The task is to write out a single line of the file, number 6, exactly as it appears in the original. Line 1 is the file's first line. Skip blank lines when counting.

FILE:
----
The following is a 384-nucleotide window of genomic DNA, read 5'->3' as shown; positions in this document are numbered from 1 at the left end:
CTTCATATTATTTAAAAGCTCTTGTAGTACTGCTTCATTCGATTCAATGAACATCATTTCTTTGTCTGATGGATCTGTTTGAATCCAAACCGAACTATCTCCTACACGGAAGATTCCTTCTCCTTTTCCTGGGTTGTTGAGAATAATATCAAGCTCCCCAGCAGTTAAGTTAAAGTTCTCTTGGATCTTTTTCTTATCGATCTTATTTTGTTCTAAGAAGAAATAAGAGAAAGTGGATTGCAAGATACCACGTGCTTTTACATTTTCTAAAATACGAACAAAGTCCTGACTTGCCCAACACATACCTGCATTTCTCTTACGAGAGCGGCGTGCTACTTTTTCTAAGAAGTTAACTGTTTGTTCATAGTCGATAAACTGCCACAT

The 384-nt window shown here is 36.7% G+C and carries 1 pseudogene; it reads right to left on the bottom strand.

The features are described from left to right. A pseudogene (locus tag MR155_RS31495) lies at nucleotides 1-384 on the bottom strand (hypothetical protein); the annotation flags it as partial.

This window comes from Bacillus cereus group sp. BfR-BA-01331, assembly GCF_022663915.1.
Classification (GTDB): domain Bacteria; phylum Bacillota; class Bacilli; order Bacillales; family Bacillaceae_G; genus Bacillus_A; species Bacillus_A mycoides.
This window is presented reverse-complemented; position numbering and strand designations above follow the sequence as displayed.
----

Classification (GTDB): domain Bacteria; phylum Bacillota; class Bacilli; order Bacillales; family Bacillaceae_G; genus Bacillus_A; species Bacillus_A mycoides.